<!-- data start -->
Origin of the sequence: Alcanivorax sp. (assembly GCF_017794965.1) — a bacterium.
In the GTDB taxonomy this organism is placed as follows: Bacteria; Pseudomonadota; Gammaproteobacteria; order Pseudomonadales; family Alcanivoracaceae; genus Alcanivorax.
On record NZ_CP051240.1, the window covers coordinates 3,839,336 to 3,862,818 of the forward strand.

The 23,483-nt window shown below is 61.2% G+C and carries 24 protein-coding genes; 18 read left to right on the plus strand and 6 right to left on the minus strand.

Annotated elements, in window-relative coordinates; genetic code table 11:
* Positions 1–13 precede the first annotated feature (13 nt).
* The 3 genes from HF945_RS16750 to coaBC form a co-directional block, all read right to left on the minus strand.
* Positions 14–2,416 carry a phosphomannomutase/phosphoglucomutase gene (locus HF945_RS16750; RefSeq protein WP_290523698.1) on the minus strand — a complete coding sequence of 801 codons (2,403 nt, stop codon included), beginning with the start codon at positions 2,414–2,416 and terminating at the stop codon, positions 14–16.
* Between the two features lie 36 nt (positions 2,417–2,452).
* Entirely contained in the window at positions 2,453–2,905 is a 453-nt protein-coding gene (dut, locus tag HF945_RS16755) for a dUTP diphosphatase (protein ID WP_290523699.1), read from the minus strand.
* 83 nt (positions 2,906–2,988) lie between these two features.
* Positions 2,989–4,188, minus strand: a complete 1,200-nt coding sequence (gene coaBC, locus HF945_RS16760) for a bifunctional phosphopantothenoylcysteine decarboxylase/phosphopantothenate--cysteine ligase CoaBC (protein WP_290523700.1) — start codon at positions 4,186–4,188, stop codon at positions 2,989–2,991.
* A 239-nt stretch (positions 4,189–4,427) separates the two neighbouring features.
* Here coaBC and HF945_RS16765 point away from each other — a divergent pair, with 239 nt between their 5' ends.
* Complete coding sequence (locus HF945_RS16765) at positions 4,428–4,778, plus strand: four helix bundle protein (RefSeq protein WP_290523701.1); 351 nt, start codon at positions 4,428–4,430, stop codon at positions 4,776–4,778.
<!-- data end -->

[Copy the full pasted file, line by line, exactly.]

Origin of the sequence: Alcanivorax sp. (assembly GCF_017794965.1) — a bacterium.
In the GTDB taxonomy this organism is placed as follows: Bacteria; Pseudomonadota; Gammaproteobacteria; order Pseudomonadales; family Alcanivoracaceae; genus Alcanivorax.
On record NZ_CP051240.1, the window covers coordinates 3,839,336 to 3,862,818 of the forward strand.

The 23,483-nt window shown below is 61.2% G+C and carries 24 protein-coding genes; 18 read left to right on the plus strand and 6 right to left on the minus strand.

Annotated elements, in window-relative coordinates; genetic code table 11:
* Positions 1–13 precede the first annotated feature (13 nt).
* The 3 genes from HF945_RS16750 to coaBC form a co-directional block, all read right to left on the minus strand.
* Positions 14–2,416 carry a phosphomannomutase/phosphoglucomutase gene (locus HF945_RS16750; RefSeq protein WP_290523698.1) on the minus strand — a complete coding sequence of 801 codons (2,403 nt, stop codon included), beginning with the start codon at positions 2,414–2,416 and terminating at the stop codon, positions 14–16.
* Between the two features lie 36 nt (positions 2,417–2,452).
* Entirely contained in the window at positions 2,453–2,905 is a 453-nt protein-coding gene (dut, locus tag HF945_RS16755) for a dUTP diphosphatase (protein ID WP_290523699.1), read from the minus strand.
* 83 nt (positions 2,906–2,988) lie between these two features.
* Positions 2,989–4,188, minus strand: a complete 1,200-nt coding sequence (gene coaBC, locus HF945_RS16760) for a bifunctional phosphopantothenoylcysteine decarboxylase/phosphopantothenate--cysteine ligase CoaBC (protein WP_290523700.1) — start codon at positions 4,186–4,188, stop codon at positions 2,989–2,991.
* A 239-nt stretch (positions 4,189–4,427) separates the two neighbouring features.
* Here coaBC and HF945_RS16765 point away from each other — a divergent pair, with 239 nt between their 5' ends.
* Complete coding sequence (locus HF945_RS16765) at positions 4,428–4,778, plus strand: four helix bundle protein (RefSeq protein WP_290523701.1); 351 nt, start codon at positions 4,428–4,430, stop codon at positions 4,776–4,778.